House Speaker Nancy Pelosi, D-Calif., doubled down on her support for Joe Biden on Thursday in the face of a sexual assault allegation against him and had a contentious response to a reporter who asked whether she was treating Biden differently than Supreme Court Justice Brett Kavanaugh.
During her Capitol press conference, the first question to the speaker was about Biden, but Pelosi shut down the reporter, saying she first wanted to address the topic on hand — expanding broadband access as part of the broader coronavirus stimulus measures.
At the end of the press conference, after Pelosi has spoken thoroughly about her legislative priorities, the reporter brought up the sexual assault allegation from Tara Reade against the presumptive Democratic presidential nominee. The Washington Examiner’s Kerry Picket asked whether Democrats had a different “standard” for Biden than for Kavanaugh, for whom Democrats were demanding an FBI investigation over an alleged assault when he was a teenager.
“I respect your question,” Pelosi told the reporter. “I don’t need a lecture or a speech.”
Pelosi said she supports the #Metoo movement that gave way to victims of sexual harassment speaking out against powerful politicians, celebrities and media figures, but she said she stands by Biden.
“There is also due process. And the fact that Joe Biden is Joe Biden,” Pelosi said.
Pelosi said there are statements from former Biden employees who don’t corroborate the allegation from Reade, a former Senate staffer, at the time. (However, in recent weeks Reade’s story has gotten additional support from people she allegedly told at the time.)
“There was never any record of this, there was never any record,” Pelosi said. “And that nobody ever came forward or nobody ever came forward to say something about it apart from the principal involved.”
“I am so proud — the happiest day for me this week was to support Joe Biden for president of the United States. He’s a person of great integrity,” Pelosi said.
The House speaker cited Biden authoring the Violence Against Women Act when he was in the Senate as a testament to his character.
“I believe that he will be a great president of the United States. He is the personification of hope and optimism and authenticity for our country — a person of great values. So I’m going to remove all doubt in anyone’s mind. I have [a] great comfort level with the situation as I see it, with all the respect in the world for any woman who comes forward [and] with all the highest regard for Joe Biden.
“And that’s what I have to say about that,” Pelosi said, before walking off the stage and ending her press conference.
Earlier Thursday, Pelosi said she was “satisfied” with how Biden has responded to sexual assault allegations made against him by the former staffer — even as new revelations have emerged that appear to bolster the accuser’s claims.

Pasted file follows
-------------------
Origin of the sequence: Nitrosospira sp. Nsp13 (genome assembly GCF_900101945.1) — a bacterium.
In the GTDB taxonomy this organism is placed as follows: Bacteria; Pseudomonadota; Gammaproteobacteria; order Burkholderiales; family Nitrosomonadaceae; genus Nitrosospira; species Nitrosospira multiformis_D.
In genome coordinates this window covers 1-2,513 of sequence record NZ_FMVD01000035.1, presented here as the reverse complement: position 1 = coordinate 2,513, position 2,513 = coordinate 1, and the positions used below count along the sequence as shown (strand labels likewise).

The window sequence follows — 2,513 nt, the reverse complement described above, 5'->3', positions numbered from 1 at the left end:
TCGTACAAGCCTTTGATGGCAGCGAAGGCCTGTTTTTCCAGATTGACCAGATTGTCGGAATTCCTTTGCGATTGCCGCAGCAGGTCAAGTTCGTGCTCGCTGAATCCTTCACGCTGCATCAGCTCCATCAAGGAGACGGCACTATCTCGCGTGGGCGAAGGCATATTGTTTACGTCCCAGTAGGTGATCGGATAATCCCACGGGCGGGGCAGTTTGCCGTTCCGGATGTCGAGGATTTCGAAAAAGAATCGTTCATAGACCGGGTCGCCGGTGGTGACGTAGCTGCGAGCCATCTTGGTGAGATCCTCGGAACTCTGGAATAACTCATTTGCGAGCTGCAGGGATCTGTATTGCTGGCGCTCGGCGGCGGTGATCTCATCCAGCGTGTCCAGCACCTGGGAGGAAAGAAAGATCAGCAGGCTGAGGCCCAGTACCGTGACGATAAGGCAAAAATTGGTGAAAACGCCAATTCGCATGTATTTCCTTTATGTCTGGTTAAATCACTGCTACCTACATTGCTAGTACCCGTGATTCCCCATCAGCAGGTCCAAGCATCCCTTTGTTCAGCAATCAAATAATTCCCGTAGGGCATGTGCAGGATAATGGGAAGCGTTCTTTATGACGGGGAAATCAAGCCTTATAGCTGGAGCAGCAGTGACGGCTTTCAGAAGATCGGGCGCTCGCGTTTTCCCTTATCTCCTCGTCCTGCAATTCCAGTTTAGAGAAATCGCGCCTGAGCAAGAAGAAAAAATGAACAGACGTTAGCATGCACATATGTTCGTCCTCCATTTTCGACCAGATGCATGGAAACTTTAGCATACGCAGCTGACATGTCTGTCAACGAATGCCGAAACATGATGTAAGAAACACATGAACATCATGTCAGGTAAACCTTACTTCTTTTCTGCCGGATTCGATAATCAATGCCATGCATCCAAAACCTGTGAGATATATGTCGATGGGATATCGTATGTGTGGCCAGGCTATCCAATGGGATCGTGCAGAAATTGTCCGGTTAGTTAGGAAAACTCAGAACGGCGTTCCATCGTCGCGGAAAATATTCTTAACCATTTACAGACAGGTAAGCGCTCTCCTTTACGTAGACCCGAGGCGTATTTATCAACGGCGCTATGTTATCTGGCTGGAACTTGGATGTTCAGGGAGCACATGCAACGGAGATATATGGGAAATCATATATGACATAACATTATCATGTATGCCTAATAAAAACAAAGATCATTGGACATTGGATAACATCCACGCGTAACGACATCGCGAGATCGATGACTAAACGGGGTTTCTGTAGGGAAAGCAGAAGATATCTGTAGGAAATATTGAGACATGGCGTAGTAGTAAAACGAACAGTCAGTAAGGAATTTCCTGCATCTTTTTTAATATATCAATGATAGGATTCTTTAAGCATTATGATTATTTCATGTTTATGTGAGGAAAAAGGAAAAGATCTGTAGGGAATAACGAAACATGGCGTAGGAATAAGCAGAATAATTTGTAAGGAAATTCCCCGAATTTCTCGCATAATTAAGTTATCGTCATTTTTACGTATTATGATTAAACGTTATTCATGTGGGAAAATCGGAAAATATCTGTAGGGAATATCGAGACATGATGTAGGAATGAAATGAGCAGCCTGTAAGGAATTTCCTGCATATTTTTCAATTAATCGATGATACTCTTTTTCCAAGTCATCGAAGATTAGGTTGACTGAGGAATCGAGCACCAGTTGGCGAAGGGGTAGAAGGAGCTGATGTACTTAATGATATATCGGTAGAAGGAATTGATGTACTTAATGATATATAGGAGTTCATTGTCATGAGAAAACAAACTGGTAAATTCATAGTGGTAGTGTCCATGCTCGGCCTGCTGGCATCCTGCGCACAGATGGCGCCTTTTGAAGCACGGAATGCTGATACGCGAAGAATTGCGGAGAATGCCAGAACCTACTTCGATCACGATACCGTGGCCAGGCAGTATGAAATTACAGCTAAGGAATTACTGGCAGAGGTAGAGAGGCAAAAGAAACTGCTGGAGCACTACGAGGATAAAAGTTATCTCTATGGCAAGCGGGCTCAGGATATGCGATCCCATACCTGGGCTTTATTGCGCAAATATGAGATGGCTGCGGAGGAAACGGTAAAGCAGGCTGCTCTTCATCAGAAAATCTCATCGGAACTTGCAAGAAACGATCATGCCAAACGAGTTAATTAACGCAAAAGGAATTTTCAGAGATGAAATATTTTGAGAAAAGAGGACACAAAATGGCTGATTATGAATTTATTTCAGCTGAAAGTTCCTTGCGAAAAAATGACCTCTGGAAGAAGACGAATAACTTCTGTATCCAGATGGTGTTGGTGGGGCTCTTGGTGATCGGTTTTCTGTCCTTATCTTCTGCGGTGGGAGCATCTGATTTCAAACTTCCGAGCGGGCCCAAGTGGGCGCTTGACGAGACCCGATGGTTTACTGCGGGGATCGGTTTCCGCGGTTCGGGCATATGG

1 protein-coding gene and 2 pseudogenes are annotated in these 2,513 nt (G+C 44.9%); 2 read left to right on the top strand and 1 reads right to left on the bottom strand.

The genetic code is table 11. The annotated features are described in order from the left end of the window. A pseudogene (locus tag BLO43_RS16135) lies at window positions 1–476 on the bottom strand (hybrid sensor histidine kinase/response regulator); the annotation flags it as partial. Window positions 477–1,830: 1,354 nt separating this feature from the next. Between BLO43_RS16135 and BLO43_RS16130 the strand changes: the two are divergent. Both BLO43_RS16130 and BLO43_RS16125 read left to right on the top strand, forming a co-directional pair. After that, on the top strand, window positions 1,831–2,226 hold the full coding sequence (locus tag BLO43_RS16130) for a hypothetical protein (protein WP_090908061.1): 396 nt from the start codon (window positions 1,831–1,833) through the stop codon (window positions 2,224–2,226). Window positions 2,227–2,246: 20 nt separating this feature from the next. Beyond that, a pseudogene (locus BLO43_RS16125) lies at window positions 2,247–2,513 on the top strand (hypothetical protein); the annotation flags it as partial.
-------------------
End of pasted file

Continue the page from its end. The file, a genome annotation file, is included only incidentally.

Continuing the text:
“Well, I have great sympathy for any woman who brings forth an allegation; I’m a big strong supporter of the #MeToo movement. I think it’s made a great contribution to our country and I do support Joe Biden,” Pelosi said on CNN. “I’m satisfied with how he has responded, I know him, I was proud to endorse him Monday, very proud to endorse him, so I’m satisfied with that.”
The comments were her first on the matter since her Biden endorsement.
It echoes remarks she made on MSNBC on April 17, when she was asked if she was satisfied with Biden’s answer: “Yes, I am. I am very much involved in this issue. I always want to give the opportunity that women deserve to be heard. I am satisfied with his answer, yes.”
Biden, however, has not personally said anything about the accusation, relying instead on his campaign to deny it.
Reade, a former Biden staffer, has accused him of sexually assaulting her in 1993. The campaign referred Fox News to a statement earlier this month from Biden’s deputy campaign manager Kate Bedingfield that said: “What is clear about this claim: it is untrue. This absolutely did not happen.”
Reade’s allegations have received some support in the form of a resurfaced “Larry King Live” interview that appears to show Reade’s mother referring to the accusation, albeit in vague terms. Additionally, two more people who knew Reade have come forward to say she told them about the allegation at the time.
Reade’s story first resurfaced in an article in The Intercept on March 24. Podcast host Katie Halper then interviewed Reade, who said that, in 1993, a more senior member of Biden’s staff asked her to bring the then-senator his gym bag near the U.S. Capitol building, which led to the encounter in question.
“He greeted me, he remembered my name, and then we were alone. It was the strangest thing,” Reade told Halper. “There was no, like, exchange really. He just had me up against the wall.”
She continued: “His hands were on me and underneath my clothes, and he went down my skirt and then up inside it and he penetrated me with his fingers and he was kissing me at the same time and he was saying some things to me.”
Reade said she tried to share her story last year, but nobody listened to her. Earlier this month, she filed a criminal complaint against Biden with police in Washington, D.C.